"Many histories of philosophy exist, and it has not been my purpose merely to add one more to their number. My purpose is to exhibit philosophy as an integral part of social and political life: not as the isolated speculations of remarkable individuals, but as both an effect and a cause of the character of the various communities in which different systems flourished. This purpose demands more account of general history than is usually given by historians of philosophy."-from the Preface
"Philosophy, as I shall understand the word, is something intermediate between theology and science. Like theology, it consists of speculations on matters as to which definite knowledge has, so far, been unascertainable; but like science, it appeals to human reason rather than to authority, whether that of that of tradition or that of revelation. All definite knowledge--so I should contend--belongs to science;..."-from the Introductory [Yes, that's what he calls it.]
As for the bias of Frederick Copleston, S.J., I'm partly educated by the Jesuits, so I am presumed able to see through their wiles, or have experience of them at any rate, or, possibly, am so compromised by them, it's hopeless anyway. You can decide.
So: I've had this longstanding, but at best occasional, desire to have a working overview of philosophy in my head, and have even been known sometimes to do something about it. Russell's book turns out to have been a good addition.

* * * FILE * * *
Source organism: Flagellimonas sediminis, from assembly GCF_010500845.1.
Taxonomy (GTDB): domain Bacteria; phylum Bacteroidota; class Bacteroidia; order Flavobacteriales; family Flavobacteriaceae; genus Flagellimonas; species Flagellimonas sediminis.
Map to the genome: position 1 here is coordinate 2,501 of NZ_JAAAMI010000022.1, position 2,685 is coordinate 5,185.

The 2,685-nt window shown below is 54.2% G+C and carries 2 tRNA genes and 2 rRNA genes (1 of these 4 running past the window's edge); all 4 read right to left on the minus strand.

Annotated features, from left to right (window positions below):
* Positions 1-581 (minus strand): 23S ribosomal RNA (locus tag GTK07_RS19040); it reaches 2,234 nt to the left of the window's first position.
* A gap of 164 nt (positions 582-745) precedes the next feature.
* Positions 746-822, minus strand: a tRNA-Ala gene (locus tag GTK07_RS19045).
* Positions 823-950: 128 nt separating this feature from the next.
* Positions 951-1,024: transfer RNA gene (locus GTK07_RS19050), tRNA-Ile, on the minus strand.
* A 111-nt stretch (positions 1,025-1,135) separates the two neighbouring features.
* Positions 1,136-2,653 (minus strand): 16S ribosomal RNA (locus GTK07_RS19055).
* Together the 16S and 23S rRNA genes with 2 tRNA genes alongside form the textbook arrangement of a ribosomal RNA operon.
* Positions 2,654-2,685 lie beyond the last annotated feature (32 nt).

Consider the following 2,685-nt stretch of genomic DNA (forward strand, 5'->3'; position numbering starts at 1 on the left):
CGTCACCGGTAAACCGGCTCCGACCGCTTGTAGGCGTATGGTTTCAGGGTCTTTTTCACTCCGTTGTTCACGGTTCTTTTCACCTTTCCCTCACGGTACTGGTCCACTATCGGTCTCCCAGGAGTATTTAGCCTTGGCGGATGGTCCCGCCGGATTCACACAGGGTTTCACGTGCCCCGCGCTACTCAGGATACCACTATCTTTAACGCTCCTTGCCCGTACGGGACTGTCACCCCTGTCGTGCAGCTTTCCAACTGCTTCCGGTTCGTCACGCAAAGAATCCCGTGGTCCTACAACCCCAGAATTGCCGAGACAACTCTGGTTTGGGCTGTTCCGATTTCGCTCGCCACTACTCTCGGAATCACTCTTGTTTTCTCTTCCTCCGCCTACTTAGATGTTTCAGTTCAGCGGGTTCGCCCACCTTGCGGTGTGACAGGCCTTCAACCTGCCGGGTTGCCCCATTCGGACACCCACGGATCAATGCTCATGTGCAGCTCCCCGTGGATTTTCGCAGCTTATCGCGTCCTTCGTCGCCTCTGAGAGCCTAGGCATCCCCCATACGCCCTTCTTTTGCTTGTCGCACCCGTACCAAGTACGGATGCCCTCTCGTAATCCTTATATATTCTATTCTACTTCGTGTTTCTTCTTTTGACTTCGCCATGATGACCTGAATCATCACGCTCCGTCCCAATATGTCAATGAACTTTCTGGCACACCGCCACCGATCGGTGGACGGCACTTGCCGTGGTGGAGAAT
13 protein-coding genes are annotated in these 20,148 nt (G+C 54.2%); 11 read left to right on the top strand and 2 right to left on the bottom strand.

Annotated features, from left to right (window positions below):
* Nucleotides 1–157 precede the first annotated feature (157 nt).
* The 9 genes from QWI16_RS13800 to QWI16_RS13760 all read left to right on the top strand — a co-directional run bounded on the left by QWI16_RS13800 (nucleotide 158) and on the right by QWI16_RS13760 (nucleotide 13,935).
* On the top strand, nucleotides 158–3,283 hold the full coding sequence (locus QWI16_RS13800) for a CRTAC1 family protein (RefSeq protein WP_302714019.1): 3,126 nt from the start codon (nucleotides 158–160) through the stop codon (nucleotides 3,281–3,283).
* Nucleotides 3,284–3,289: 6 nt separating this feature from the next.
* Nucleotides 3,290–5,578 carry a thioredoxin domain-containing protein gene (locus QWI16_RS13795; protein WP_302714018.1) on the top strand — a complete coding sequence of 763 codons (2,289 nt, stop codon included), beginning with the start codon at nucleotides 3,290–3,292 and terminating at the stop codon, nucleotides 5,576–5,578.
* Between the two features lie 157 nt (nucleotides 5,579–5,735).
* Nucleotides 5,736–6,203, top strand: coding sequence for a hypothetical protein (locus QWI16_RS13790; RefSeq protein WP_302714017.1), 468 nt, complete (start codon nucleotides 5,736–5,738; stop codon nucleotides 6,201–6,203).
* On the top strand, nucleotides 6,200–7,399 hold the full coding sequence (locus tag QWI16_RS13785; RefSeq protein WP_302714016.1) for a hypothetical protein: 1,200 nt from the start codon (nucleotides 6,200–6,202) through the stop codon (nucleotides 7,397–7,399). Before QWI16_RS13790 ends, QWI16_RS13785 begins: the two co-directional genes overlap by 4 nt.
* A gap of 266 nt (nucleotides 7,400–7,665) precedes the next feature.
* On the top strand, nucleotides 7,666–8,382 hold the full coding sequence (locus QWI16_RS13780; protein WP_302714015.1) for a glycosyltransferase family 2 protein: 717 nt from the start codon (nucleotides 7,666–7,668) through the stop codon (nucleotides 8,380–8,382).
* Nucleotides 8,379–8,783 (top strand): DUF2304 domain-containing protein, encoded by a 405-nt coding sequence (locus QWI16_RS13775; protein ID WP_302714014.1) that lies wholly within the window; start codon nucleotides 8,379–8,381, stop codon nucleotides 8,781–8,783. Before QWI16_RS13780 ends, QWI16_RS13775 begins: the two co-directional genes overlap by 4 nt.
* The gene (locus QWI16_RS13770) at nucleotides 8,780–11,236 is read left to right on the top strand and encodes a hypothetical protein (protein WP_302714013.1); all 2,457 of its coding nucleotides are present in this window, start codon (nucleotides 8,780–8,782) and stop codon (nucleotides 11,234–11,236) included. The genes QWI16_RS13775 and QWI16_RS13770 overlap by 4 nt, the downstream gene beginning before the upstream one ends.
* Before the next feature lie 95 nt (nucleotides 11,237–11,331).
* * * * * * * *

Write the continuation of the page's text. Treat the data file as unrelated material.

A History of Philosophy is based on lectures Russell gave at the Barnes Foundation in Philadelphia in 1942 and 1943. The book first came out in 1945, and is cited as one of the books that led to his winning the Nobel Prize in Literature of 1950.
A recent review I read of Witcraft by Jonathan Rée said of that book: "Rather than whisking us from one prominent philosophical peak to another, it spends a lot of time wandering the fertile valleys in between them." Russell's is very definitely a work of the peaks. There are a number of philosophers whose names I know (a sign they must have some importance, right?) who don't get mentioned at all.
On those he does mention, he's generally quite lucid, and often witty. For instance, what he says about Kant was intelligible to me, which feels like a major accomplishment. I doubt it's a full picture of Kant, but that he can say something, anything, about das Ding-an-sich, and have it make sense to me, is a very good start, and likewise about a number of other quite esoteric authors, such as Hobbes, Spinoza, Plotinus, Locke. However, I'm not going to summarize Russell's summaries; you'll just have to take my word for it, or try it yourself. Which I do recommend.
There are flaws. Some of these are due to its date, 1945. He says at one point, we can't know that Mycenae and Tiryns were actually Greek; well, yes we can. But he sent me off to Wikipedia to remind myself that Michael Ventris didn't actually solve Linear B until the 1950s, so it is true that Russell could not know that Mycenae was actually Greek. I'm a lapsed classicist, so I'm more attuned to this period, but even in the field of classical studies we do learn things yet. Russell's instincts were relatively sound, I thought. While he couldn't have known about E. R. Dodd's book The Greeks and the Irrational, he would not have been shocked to discover that the Greeks were not paragons of reason, as so often thought.